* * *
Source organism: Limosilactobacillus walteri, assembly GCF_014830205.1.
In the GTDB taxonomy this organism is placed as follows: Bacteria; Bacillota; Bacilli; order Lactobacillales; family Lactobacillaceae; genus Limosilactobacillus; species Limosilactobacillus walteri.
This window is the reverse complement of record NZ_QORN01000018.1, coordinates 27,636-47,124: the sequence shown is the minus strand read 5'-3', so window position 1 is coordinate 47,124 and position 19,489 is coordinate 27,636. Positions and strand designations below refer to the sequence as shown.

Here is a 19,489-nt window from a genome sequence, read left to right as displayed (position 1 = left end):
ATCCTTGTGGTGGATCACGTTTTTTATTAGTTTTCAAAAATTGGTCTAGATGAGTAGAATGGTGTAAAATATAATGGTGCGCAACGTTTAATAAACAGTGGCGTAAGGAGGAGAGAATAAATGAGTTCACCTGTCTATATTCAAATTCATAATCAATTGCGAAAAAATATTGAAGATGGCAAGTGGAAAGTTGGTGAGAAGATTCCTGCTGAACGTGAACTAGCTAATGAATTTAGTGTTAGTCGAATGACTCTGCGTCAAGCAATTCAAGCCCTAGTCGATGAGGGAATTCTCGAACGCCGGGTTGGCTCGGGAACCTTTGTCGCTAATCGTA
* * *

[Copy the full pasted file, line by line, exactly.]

Source organism: Limosilactobacillus walteri, assembly GCF_014830205.1.
In the GTDB taxonomy this organism is placed as follows: Bacteria; Bacillota; Bacilli; order Lactobacillales; family Lactobacillaceae; genus Limosilactobacillus; species Limosilactobacillus walteri.
This window is the reverse complement of record NZ_QORN01000018.1, coordinates 27,636-47,124: the sequence shown is the minus strand read 5'-3', so window position 1 is coordinate 47,124 and position 19,489 is coordinate 27,636. Positions and strand designations below refer to the sequence as shown.

Here is a 19,489-nt window from a genome sequence, read left to right as displayed (position 1 = left end):
ATCCTTGTGGTGGATCACGTTTTTTATTAGTTTTCAAAAATTGGTCTAGATGAGTAGAATGGTGTAAAATATAATGGTGCGCAACGTTTAATAAACAGTGGCGTAAGGAGGAGAGAATAAATGAGTTCACCTGTCTATATTCAAATTCATAATCAATTGCGAAAAAATATTGAAGATGGCAAGTGGAAAGTTGGTGAGAAGATTCCTGCTGAACGTGAACTAGCTAATGAATTTAGTGTTAGTCGAATGACTCTGCGTCAAGCAATTCAAGCCCTAGTCGATGAGGGAATTCTCGAACGCCGGGTTGGCTCGGGAACCTTTGTCGCTAATCGTA